1990 Applications of the Theory of Bradford’s Law to the Calculation of Leimkuhler’s Law and to the Completion of Bibliographies L. Egghe 41 (7): 469-492.
...this extension also has an application in determining the size and other properties of the complete unknown bibliography, based on the incomplete one.
1998 Visualizing a Discipline: An Author Co-Citation Analysis of Information Science, 1972-1995. Howard D. White and Katherine W. McCain 49 (4): 327-355.
1998 Invoked on the Web Blaise Cronin, Herbert W. Snyder, Howard Rosenbaum, Anna Martinson, and Ewa Callahan 49 (14): 1319-1328.
Where, how, and why are scholars invoked on the World Wide Web?
1980 Rationalization of Secondary Services: Measurement of Coverage of Primary Journals and Overlap between Services J. Michael Brittain and Stephen A. Roberts 31 (3): 131-142.
1987 A Study of Discourse Anaphora in Scientific Abstracts Elizabeth Liddy, Susan Bonzi, Jeffrey Katzer, and Elizabeth Oddy 38 (4): 255-261.
Results show a mean use of 3.67 functioning anaphors per abstract in a random sample of 600 abstracts from two databases. Testing of rules indicates high feasibility of future algorithmic recognition of anaphoric uses of terms.
1990 Syntactic Patterns in Scientific Sublanguages: A Study of Four Disciplines Susan Bonzi 41 (2): 121-131.
...it was found that the two disciplines representing the social sciences rarely differ significantly from each other, and the same is true of the two hard science disciplines. However, when hard and social sciences are compared, the differences are often significant.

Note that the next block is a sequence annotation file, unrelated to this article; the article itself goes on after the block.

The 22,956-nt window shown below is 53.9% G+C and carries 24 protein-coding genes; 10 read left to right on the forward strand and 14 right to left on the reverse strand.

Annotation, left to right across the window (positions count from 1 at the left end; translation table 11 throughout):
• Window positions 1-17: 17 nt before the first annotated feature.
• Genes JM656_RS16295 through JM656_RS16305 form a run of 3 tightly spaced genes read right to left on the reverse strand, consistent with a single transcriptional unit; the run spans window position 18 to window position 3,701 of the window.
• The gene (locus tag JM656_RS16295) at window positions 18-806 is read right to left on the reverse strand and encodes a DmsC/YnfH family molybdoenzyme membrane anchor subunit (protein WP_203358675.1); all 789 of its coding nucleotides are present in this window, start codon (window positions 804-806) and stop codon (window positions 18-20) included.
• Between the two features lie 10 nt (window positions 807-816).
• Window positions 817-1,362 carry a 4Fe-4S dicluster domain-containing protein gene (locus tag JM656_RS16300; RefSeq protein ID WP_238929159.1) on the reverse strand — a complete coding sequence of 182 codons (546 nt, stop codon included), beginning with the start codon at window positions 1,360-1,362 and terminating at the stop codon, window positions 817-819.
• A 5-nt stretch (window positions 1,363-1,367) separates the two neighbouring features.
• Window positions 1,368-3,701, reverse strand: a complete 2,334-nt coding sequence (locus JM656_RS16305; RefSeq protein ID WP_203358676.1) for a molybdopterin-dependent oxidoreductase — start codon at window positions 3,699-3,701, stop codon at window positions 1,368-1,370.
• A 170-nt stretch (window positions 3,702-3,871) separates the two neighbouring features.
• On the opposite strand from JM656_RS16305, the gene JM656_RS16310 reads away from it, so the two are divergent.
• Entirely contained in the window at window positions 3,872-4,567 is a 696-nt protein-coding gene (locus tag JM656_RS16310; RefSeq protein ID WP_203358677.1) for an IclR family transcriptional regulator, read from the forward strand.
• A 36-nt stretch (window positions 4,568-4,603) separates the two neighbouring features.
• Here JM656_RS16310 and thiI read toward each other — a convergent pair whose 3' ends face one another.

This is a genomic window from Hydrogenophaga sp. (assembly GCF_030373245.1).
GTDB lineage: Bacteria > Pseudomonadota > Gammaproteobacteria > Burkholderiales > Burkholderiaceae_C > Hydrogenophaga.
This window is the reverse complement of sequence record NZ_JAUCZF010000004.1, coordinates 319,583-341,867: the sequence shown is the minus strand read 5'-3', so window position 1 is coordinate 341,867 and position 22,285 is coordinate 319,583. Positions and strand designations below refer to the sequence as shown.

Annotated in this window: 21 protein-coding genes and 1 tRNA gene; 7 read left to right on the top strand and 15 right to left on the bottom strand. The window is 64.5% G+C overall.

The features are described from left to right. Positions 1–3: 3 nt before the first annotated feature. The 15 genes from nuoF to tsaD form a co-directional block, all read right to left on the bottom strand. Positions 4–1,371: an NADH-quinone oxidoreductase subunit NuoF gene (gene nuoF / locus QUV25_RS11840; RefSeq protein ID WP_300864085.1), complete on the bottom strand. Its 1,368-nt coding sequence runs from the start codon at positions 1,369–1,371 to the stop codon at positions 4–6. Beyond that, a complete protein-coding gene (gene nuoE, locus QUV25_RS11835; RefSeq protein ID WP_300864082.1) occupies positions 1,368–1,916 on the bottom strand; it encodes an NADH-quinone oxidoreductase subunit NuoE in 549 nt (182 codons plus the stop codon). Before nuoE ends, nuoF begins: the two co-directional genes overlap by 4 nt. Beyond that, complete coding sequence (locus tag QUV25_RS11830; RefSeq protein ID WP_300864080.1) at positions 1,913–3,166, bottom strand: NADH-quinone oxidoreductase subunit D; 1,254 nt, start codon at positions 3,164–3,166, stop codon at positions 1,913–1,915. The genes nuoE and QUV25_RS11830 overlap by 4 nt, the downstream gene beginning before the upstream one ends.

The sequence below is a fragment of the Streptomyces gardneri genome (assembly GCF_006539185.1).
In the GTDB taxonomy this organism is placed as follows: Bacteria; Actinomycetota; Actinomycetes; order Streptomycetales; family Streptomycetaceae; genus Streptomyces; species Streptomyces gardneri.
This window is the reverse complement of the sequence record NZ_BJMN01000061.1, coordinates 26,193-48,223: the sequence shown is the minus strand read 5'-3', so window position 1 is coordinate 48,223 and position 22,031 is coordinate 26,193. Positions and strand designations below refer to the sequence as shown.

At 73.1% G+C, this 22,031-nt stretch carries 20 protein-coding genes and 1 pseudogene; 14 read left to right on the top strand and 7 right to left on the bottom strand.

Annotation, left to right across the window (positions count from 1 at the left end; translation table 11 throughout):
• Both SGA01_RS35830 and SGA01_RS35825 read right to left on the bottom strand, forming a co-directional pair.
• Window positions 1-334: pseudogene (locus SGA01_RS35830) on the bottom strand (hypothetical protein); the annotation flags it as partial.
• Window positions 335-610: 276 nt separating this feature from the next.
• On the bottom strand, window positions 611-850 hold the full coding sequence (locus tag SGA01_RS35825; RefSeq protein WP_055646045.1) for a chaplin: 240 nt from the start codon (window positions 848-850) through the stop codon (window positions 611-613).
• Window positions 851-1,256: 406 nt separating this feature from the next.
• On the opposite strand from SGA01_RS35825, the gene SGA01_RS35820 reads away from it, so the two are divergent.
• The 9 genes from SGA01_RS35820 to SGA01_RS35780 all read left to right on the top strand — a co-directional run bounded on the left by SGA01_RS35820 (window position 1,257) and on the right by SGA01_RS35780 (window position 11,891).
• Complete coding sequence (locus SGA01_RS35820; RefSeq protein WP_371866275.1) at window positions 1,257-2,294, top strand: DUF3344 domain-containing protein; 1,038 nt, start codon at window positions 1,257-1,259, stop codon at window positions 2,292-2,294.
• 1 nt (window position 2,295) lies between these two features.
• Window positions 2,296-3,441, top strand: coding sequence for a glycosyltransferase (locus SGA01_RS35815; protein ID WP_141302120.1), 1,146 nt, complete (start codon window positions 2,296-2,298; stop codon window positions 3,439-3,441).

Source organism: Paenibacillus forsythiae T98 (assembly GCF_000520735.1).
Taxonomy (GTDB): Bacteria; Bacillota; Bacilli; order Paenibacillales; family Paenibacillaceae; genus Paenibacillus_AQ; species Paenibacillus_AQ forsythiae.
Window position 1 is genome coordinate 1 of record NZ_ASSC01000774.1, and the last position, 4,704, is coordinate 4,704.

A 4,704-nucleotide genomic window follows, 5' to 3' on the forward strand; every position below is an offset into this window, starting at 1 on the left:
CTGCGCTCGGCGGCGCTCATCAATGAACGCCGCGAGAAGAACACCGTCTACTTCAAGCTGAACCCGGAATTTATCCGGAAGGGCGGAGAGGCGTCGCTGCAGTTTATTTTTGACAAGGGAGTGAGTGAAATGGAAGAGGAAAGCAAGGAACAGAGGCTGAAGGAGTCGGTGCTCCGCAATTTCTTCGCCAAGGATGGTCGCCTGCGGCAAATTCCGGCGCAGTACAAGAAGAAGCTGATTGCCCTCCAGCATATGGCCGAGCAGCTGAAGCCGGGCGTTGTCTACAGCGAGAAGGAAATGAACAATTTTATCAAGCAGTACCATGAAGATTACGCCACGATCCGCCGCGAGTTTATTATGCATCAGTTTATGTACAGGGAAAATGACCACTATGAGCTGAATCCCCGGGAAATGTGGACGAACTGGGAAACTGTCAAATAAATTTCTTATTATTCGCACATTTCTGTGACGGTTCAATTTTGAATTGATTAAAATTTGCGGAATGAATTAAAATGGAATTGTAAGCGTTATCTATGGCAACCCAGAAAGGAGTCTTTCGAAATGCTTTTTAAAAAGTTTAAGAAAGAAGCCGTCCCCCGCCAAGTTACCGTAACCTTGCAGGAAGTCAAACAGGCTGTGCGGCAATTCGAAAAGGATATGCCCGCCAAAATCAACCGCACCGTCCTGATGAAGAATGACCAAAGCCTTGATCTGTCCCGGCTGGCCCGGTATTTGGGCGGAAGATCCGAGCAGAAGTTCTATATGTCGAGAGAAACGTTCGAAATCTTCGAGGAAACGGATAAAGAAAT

1995 Domain Analysis, Literary Warrant, and Consensus: The Case of Fiction Studies Clare Beghtol 46 (1): 30-44.
1995 Toward a New Horizon in Information Science: Domain-Analysis Birger Hjørland and Hanne Albrechtsen 46 (6): 400-425.
This new view of knowledge stresses the social, ecological, and content-oriented nature of knowledge. ... The final section outlines important problems to be investigated, such as how different knowledge-domains affect the informational value of different subject access points in data bases.
1996 Using Corpus Statistics to Remove Redundant Words in Text Categorization Yiming Yang and John Wilbur 47 (5): 357-369.
1997 Disciplinary Variation in Automatic Sublanguage Term Identification Stephanie W. Haas 48 (1): 67-79.
The research presented here describes a method for automatically identifying sublanguage (SL) domain terms and revealing the patterns in which they occur in text.
NEW DOCUMENTARY FORMS
1951 15 Years Experience with Auxiliary Publication Watson Davis
2 (2): 87-89.
Auxiliary Publication, accomplished by deposit of a manuscript with the American Documentation Institute and the providing upon demand of photographic copies of that manuscript either in microfilm or photoprint form, is now an accepted and useful adjunct to scientific and scholarly publishing. ...was inaugurated in 1936 and has been in operation ever since. ... Since its inauguration there have been 2, 148 documents deposited through April 30, 1951.
1976 The Biblio-Profile--A Two-in-One Package of Information: Its Preparation, Production, Marketing, Uses Lois F. Lunin 27 (2): 113-117.
...is a brief state-of-the-art report on a specific topic followed by a comprehensive bibliography.
1982 The Electronic Journal: A Progress Report Murray Turoff and Starr Roxanne Hiltz 33 (4): 195-202.
Four forms of electronic journals on the Electronic Information Exchange System (EIES) are described as divergent examples of potential journal forms that could become prominent in the future.